Table 1: Study and patient characteristics

Click here to view
Table 2: Study data

Click here to view


Characteristics and quality of included studies

All 13 studies were of retrospective nature.[1],[7],[8],[9],[23],[24],[25],[26],[27],[28],[29],[30],[31] Out of the included 13 studies, none were population based. Two studies[27],[28] were from multicenter data and rest were from single center. Four studies had more than 40 patients,[7],[24],[27],[31] seven studies had 20–39 patients,[23],[25],[26],[27],[28],[29],[30] and the rest had <20 patients in their study group. All studies reported adequately on the technical success and clinical success outcomes. All baseline patient characteristics between the studies were comparable, except for the interventions. Seven studies had no mention on the duration of follow-up.[1],[7],[9],[23],[28],[31] Overall, five studies[24],[25],[26],[27],[29] were considered of high quality and rest were considered medium quality. There were no low-quality studies. The detailed assessment of study quality is given in [Supplementary Table 1 [Additional file 1]].

Procedure description

EUS

Procedures were done under general anesthesia or sedation. The therapeutic linear echoendoscope was used for the initial puncture in all studies. The puncture site was selected based on minimal distance between the EUS transducer and the collection without interposed vessels on Doppler assessment. After puncturing the gastric or duodenal wall to gain access to the collection, the fluid was aspirated. With the help of a guide wire inserted into the cavity, the tract was dilated and double pigtail stents were placed. In cases where a lumen-apposing metal stent (LAMS) was used, the LAMS delivery system was advanced and the flanges were deployed, distal followed by proximal, under EUS guidance.

Percutaneous drainage

Majority of studies reported the use of CT guidance, with few using ultrasound guidance, to select a safe drainage route. After procedural sedation and local anesthesia to the skin, a 21-gauge needle was inserted into the fluid collection. Fluid aspiration was done to characterize the fluid and send it for laboratory tests. Using the Seldinger or the trocar method, a 7–14 Fr self-retaining pigtail drainage catheters were placed into the fluid collection.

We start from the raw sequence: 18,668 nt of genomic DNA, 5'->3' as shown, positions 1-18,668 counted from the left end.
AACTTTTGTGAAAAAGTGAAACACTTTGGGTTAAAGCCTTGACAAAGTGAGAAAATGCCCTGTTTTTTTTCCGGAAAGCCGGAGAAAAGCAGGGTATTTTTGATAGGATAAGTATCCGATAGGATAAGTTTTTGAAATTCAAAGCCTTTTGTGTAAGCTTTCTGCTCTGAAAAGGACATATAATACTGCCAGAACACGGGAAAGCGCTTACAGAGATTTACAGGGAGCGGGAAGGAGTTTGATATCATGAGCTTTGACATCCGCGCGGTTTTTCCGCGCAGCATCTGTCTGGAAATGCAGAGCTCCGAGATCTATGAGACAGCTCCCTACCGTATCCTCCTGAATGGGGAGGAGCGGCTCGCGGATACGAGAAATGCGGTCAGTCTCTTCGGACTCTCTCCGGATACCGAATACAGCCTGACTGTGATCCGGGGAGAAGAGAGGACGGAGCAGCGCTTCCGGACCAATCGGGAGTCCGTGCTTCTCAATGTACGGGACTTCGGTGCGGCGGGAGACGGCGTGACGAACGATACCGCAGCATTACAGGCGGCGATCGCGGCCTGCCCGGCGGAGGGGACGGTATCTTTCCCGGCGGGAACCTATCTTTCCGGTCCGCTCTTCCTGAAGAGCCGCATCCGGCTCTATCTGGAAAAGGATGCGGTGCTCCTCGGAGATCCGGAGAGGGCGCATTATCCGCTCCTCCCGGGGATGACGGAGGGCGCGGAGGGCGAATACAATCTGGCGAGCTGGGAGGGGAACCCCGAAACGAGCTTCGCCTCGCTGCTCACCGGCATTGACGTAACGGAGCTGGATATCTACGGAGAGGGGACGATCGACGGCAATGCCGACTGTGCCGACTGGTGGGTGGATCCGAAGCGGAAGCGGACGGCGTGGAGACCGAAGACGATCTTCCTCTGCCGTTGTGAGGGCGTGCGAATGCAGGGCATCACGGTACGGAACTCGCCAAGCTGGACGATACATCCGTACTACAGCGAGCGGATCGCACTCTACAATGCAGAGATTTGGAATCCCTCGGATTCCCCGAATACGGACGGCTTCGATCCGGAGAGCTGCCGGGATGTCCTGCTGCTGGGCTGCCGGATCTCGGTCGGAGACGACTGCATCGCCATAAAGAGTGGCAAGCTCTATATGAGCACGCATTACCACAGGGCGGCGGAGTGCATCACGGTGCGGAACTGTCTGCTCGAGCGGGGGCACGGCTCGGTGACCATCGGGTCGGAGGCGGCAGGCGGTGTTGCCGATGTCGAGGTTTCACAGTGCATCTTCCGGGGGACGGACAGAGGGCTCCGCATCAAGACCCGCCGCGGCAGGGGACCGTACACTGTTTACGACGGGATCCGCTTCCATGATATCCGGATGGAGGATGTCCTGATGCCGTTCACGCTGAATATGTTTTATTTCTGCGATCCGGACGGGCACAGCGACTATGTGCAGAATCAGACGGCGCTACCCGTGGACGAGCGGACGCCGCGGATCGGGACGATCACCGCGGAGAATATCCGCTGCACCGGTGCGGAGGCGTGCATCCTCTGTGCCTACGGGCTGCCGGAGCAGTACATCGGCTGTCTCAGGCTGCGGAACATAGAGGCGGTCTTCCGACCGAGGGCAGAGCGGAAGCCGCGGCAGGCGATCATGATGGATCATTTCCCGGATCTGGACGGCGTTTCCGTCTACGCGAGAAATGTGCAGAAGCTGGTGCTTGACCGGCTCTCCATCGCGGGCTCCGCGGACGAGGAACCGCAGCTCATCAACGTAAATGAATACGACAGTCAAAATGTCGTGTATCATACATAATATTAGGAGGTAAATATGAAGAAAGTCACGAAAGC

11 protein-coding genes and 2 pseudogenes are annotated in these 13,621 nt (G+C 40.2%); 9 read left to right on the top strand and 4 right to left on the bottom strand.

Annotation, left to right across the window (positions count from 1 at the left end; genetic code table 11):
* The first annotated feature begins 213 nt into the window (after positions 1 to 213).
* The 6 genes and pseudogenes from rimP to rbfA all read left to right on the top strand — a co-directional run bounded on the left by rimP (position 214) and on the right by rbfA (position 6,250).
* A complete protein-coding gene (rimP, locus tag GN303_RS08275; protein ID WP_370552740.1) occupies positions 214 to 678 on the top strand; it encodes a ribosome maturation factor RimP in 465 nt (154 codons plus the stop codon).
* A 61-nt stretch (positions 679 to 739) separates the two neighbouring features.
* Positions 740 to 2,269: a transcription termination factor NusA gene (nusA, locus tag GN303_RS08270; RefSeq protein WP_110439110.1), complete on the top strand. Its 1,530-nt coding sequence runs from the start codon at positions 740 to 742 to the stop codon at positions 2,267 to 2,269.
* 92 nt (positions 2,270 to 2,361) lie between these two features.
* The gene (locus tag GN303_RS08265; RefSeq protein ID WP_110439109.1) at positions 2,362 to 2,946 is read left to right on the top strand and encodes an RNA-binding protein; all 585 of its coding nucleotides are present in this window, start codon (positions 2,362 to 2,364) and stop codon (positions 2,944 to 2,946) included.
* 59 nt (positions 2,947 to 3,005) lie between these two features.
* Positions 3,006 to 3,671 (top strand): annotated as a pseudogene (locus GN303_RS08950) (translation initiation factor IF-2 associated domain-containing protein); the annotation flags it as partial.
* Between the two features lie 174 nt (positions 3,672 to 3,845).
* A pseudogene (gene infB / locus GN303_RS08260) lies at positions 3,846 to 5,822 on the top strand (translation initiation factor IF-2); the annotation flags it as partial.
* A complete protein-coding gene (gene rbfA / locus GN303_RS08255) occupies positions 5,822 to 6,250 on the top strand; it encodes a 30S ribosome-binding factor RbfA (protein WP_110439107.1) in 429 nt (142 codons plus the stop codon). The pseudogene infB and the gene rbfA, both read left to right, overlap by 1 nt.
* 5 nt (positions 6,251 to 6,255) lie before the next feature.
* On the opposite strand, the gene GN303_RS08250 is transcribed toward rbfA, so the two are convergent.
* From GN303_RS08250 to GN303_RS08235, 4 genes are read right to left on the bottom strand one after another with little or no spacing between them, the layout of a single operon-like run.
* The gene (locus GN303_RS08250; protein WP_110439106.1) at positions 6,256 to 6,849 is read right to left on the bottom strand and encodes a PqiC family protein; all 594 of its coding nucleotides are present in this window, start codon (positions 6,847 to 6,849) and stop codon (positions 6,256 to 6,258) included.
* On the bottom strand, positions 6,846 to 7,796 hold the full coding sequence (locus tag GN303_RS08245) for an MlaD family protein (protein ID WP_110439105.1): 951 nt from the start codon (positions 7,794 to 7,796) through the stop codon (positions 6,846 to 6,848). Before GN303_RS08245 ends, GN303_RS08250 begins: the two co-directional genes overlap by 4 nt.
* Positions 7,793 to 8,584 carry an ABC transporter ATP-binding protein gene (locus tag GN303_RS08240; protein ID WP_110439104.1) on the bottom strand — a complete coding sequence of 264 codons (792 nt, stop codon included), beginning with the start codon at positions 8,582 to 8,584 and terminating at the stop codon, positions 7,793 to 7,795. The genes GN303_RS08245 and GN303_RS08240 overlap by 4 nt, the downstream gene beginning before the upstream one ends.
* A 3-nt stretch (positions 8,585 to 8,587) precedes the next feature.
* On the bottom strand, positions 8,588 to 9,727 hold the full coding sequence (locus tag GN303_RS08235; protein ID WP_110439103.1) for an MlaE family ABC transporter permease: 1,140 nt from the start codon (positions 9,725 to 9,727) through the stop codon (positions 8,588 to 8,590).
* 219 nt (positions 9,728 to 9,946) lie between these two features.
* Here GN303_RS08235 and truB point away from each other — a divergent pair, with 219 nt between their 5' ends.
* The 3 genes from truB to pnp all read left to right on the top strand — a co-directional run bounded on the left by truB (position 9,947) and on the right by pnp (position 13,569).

Post operative pancreatic fluid collection

Ten studies (239 patients) reported the outcomes of EUS in POPFC management (EUS-POPFC)[1],[8],[9],[24],[25],[26],[27],[28],[29],[30] and 6 studies (267 patients) reported the outcomes of PCD in POPFC management (PCD-POPFC).[7],[8],[9],[23],[27],[31]

Technical success

The pooled rate of technical success in EUS-POPFC was 97.3% (95% confidence interval [CI] 94.0–98.8) (95% PI 93.2–99.0, I2 = 0) and in PCD-POPFC was 97.2% (95% CI 93.9–98.7) (95% PI 92.0–99.1, I2 = 0). There was no statistical significance to the difference, P = 0.93 [Figure 2].
Figure 2: Forest plot. Technical success in postoperative pancreatic fluid collection: EUS versus percutaneous drainage

Click here to view


Clinical success

The pooled rate of clinical success in EUS-POPFC was 93.2% (95% CI 88.2–96.2) (95% PI 86.9–96.6, I2 = 0) and in PCD-POPFC was 79.8% (95% CI 70.0–87.0) (95% PI 32.9–97.0, I2 = 74). The difference was statistically significant, P = 0.002 [Figure 3].
Figure 3: Forest plot. Clinical success in postoperative pancreatic fluid collection: EUS versus percutaneous drainage